The world is perfectly ‘imperfect’. Covid-19 pandemic has only accentuated this fact as millions of people lost jobs around the world. India too was hit hard as the raging pandemic forced lockdowns across the states as a result of which over 10 million jobs were lost in India. Out of this, the biggest chunk of people who lost jobs was the temporary staff across the industries. So, the most vulnerable, temporary workforce from the informal sector got the biggest hit as around 80% of them lost their jobs since 2020.
Nonetheless, the situation of the workers in unorganized sector has never been healthy and current pandemic made it worse. Continuous exposure to health hazards, lack of social security schemes, job instability, socio-economic stress, labour exploitation and absence of fixed income has always characterized the informal sector in India. Undoubtedly, Covid-19 comes as an eye-opener for the Indian employment ecosystem. A recent research by ILO indicates an increase of more than 56 percentage points in relative poverty for informal workers and their families in lower and low income countries.
India being a labour-intensive economy can progress through leaps and bounds with protective and forward-looking laws that take informal employment situation in account and opens new doors of inclusive growth for the entire ecosystem.
The strategic reforms in the Indian Labour Law are like silver lining in the cloud with a positive bearing on the socio-economic status of the 450 million workers employed in the informal sector in India who contribute to 50% of national income.
The measures like revision of the scope of EPFO, modification of the definition of inter-state migrants, creation of worker re-skilling fund, wage protection and entitlement to social security benefits relating to life and disability insurance, accident insurance, health and maternity benefits, retirement schemes, gratuity, old age and child care indicate towards formalization of the temporary staffing industry.
According to the annual report of Periodic Labour Force Survey 2018, nearly 49.6% workers in the non-agricultural sector were not eligible for any social security benefit. The formal employment structure mandates that the workers and their families fall under the purview of employee benefits scheme and contractual agreements which capacitate them to consume medical and healthcare facilities explicitly even after the retirement. Increased income for workers after formalisation will lead to better nutrition and improved medical coverage, this in turn will reduce absenteeism and sick leaves for the workers employed in the formal sector. Better health and medical coverage will directly lead to higher productivity thereby, giving an overall boost to the economy.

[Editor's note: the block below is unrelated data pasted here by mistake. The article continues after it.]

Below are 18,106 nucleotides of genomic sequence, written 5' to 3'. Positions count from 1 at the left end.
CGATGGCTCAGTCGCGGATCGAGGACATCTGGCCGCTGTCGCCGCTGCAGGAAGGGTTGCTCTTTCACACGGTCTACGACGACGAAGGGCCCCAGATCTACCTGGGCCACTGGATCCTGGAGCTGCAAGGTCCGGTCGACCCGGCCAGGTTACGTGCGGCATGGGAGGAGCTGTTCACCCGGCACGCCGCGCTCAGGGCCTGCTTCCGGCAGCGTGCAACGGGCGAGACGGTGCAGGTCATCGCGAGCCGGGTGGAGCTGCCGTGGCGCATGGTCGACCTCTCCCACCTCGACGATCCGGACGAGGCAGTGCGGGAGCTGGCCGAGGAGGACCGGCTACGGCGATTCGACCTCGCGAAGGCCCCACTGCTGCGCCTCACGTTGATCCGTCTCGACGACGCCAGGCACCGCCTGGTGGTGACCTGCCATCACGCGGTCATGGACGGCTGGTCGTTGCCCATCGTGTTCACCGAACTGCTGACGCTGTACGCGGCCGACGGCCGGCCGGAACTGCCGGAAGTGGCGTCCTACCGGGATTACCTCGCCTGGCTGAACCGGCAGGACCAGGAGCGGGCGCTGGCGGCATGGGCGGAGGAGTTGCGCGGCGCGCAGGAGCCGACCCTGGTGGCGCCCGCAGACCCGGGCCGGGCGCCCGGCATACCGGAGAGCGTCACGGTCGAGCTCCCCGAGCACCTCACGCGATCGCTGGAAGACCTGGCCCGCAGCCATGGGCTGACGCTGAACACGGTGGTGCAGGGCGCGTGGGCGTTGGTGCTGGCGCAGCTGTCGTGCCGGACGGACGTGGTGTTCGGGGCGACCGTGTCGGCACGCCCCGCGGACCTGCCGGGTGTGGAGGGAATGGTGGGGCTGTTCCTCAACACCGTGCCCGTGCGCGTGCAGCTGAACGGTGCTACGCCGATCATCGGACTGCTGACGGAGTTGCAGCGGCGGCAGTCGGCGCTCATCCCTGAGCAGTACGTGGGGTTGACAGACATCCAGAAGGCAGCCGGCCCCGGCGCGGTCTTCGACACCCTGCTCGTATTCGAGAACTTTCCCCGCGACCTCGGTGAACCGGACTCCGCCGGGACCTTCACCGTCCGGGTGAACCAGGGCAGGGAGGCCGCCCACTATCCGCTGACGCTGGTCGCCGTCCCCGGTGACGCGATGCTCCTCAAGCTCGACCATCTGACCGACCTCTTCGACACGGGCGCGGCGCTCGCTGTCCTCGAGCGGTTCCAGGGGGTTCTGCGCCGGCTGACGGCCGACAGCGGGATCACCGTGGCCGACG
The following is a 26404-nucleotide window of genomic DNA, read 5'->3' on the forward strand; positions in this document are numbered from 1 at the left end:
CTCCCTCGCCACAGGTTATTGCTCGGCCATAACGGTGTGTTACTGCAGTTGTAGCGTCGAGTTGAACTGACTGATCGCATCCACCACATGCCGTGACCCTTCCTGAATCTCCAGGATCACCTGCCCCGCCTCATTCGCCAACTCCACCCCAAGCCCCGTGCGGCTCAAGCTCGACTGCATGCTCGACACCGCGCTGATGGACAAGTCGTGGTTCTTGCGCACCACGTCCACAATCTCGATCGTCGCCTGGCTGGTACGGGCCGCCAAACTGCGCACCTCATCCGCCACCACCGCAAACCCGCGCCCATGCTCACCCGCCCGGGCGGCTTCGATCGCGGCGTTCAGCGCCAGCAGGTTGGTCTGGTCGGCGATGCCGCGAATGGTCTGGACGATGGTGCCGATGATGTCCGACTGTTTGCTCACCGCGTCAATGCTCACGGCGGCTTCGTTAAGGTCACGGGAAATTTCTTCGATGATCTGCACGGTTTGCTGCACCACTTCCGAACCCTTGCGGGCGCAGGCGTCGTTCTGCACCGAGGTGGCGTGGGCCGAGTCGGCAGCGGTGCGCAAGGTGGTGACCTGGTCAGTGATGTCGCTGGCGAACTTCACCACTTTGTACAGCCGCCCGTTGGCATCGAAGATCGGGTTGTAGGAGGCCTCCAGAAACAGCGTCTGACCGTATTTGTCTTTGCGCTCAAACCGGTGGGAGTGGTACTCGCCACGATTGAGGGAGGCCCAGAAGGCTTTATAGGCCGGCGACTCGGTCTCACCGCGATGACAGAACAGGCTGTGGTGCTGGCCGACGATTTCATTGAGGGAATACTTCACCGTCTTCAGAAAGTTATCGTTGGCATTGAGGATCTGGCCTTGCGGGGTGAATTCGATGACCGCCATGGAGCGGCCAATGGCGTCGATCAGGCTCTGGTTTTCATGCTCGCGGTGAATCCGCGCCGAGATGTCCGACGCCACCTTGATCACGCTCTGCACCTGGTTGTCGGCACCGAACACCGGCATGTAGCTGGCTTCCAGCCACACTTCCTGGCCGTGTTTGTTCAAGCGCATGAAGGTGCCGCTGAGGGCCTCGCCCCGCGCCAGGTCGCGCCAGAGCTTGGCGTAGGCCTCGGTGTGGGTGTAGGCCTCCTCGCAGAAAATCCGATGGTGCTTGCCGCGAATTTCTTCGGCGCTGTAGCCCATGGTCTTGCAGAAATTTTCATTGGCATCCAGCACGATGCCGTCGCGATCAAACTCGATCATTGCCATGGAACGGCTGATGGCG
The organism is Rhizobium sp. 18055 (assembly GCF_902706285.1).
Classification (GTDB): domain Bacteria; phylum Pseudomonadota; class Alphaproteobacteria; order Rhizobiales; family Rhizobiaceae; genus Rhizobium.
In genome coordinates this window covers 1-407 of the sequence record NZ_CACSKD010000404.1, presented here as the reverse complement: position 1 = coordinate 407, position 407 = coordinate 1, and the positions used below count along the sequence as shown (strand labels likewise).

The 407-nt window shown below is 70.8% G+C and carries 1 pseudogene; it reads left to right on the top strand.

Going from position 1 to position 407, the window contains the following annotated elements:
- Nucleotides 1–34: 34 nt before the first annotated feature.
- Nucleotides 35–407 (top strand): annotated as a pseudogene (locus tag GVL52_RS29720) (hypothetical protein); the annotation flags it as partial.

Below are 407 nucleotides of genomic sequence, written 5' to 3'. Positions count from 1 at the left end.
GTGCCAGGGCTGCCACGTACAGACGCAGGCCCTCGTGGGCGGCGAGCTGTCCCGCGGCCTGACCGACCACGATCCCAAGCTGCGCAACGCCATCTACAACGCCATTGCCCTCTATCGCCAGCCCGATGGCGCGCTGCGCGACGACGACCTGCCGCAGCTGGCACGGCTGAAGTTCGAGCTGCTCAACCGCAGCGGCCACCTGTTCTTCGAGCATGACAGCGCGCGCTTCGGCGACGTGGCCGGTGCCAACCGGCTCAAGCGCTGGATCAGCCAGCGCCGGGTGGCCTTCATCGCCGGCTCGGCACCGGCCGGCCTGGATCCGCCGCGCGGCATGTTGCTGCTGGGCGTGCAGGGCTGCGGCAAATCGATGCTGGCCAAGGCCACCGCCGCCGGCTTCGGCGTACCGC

The increased financial security leads to higher purchasing power of informal workers thereby making them a crucial factor affecting demand and supply chain. With the enactment of new labour codes, the informal workers will also be inclined towards savings and investment as money is routed through proper banking channels thus pumping sustainability and stability in the economy. The offline cash transactions will be reduced which significantly impact the revenue of the government. The collection rates will improve as government will get GST for every billed contractual worker. The shift in the nature of employment to a contractual agreement can be a milestone for workers as they are paid fixed salaries with substantial benefits. This will ultimately increase the cash flow in the economy as all transactions get online putting country on the trajectory of growth.
In my opinion, this kind of employment restructuring would play a concrete role in strengthening the Indian economy as it brings the temporary workers in the mainstream and making them an important element of the economic equation.
Formalising temporary staffing will redefine the employment environment where millions of people can be readily recruited, trained and deployed across all sectors in the shortest time frame. Thus, this momentum can’t be underestimated as formalization not only improves the well-being of the workers and their families but also fosters the foundation of financial stature of our economy. A well-thought trade-off between business and social interests can be achieved with the new labour codes while creating shared economic value for all the vested stakeholders.
Well, it won’t be superfluous to say that Indian employment sector will see glory in coming time as its lion share of workers will get their share of financial autonomy and social status.
I am glad, Weavings has been playing an important role in India’s economic growth journey. I am even happier that we have touched thousands of lives, helping job seekers build a brighter and promising future for themselves and their families. We will remain invested in the right earnest to propel India’s growth story to the next level.
Ashish Talwar, MD, Weavings Manpower Solutions Pvt. Ltd.